Picture this: your apron is tied on tight, the oven is preheating, and the ingredients for your favorite bread are spread out before you—all, of course, except your bread flour. Can you substitute all-purpose flour? Or will your dreams of the perfect loaf crumble before your eyes?
Your choice of flour can affect the texture, rise, and density of your baked goods. Avoid confusion by learning the differences between the two most-used types of flour: all-purpose flour and bread flour. After learning about what sets them apart from each other, you’ll be prepared to embark on your next baking journey!
Two Most Common Types of Flour
The main differences between bread flour and all-purpose flour are their gluten and protein content, as well as a substantial difference in cost. Bread flour is typically more expensive than all-purpose flour, as it tends to produce better results for those ambitious at-home bakers.
So, with those differences established, can you substitute all-purpose flour for bread flour, or vice-versa? Absolutely! However, if the recipe calls for a specific type of flour, it’s always best to go with that. Save substitutions for true baking emergencies.
All-Purpose Flour: Protein and Gluten Content
All-purpose flour, as the name implies, works in every recipe that calls for flour. Although bread flour has more protein than all-purpose flour, all-purpose flour still has a protein content of 11.7%. In your bread, protein helps keep your crust firm and adds a soft, chewy texture, but all-purpose flour is also ideal for cookies and pie crusts.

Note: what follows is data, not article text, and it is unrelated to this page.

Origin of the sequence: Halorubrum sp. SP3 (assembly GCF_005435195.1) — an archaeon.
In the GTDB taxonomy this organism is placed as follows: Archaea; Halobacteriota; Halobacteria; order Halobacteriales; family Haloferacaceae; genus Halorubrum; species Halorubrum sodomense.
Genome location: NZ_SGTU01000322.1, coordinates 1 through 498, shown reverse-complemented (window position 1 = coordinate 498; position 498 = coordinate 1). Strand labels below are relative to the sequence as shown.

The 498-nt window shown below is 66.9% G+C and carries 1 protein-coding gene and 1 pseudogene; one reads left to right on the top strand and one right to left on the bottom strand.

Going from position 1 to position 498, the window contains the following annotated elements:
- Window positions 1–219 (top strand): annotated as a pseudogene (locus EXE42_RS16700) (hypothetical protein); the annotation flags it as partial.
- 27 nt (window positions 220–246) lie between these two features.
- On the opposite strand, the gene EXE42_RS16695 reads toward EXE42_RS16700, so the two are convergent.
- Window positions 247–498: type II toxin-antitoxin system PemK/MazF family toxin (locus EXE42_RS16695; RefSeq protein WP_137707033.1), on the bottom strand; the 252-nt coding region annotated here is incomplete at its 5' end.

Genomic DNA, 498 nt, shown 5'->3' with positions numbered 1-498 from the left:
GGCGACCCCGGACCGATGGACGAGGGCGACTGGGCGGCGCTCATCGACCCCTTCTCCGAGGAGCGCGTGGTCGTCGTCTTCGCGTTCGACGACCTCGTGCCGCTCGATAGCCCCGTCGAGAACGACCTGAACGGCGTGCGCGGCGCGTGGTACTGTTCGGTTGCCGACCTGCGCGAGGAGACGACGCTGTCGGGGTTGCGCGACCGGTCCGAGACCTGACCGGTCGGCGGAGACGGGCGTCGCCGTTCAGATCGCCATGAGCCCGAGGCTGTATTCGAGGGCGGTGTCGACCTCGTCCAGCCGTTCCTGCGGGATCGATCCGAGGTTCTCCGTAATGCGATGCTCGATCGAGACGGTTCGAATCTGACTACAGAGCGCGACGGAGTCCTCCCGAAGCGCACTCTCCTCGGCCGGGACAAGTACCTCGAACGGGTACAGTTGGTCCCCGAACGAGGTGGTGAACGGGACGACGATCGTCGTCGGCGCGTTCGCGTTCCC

Gluten is a type of protein found in wheat, so as a general rule, flour with high protein content will also be high in gluten. Gluten helps form the bread’s chewy texture and helps the dough rise. At-home bakers should aim for a gluten content between 11% and 13%. Because it has a gluten content of 8-11%, all-purpose flour can be used for bread, but it’s better suited for treats like waffles and pastries.
Bread Flour: Protein and Gluten Content
Bread flour is best used in recipes that also require yeast, as the high protein content increases the bread’s rise. Bread flour boasts a protein content of 12.7% to help build stability and form in the dough. The gluten content in bread flour is 12-14%, making the dough chewier and airier than it would be than if made with all-purpose flour.
You can use bread flour for other kinds of yeast baking, including artisan breads, dinner rolls, rustic loaves, and baguettes. Out of bread flour? Substitutions are fine—just keep in mind your loaf’s rise may be affected.
Bread Flours at Backwards Bread
At Backwards Bread, we use a few trusted brands to craft our wide selection of pan breads, organic sourdoughs, and more. You won’t be surprised to hear us mention King Arthur flour—since 1970, they’ve been a staple for bread makers everywhere. Responsibly sourced and never bleached, King Arthur flour offers the consistency we need to continuously produce crowd-pleasing carbs.
As a small business, we know how important it is to support our local economy, and we believe maintaining personal relationships with our millers makes the final loaf taste that much better. We’re proud to source our flour from several local Minnesota mills, including Sunrise Mill, Sunset Creek Farm, and Bay State Milling, based out of North Branch, Albany, and Winona, respectively.
Looking for a local resource to fill your flour needs? Backwards Bread carries Sunset Creek rye and wheat flour at our St. Cloud location. We also sell Sunrise Mill heritage grain flour on demand. Stop in or inquire online, and we’ll help you choose the best option for you.
You don’t have to be a master baker to enjoy delicious breads. At Backwards Bread, our mission is simple: providing delicious, nutritious bread. Check out our menu to see what we’re offering today, or order online.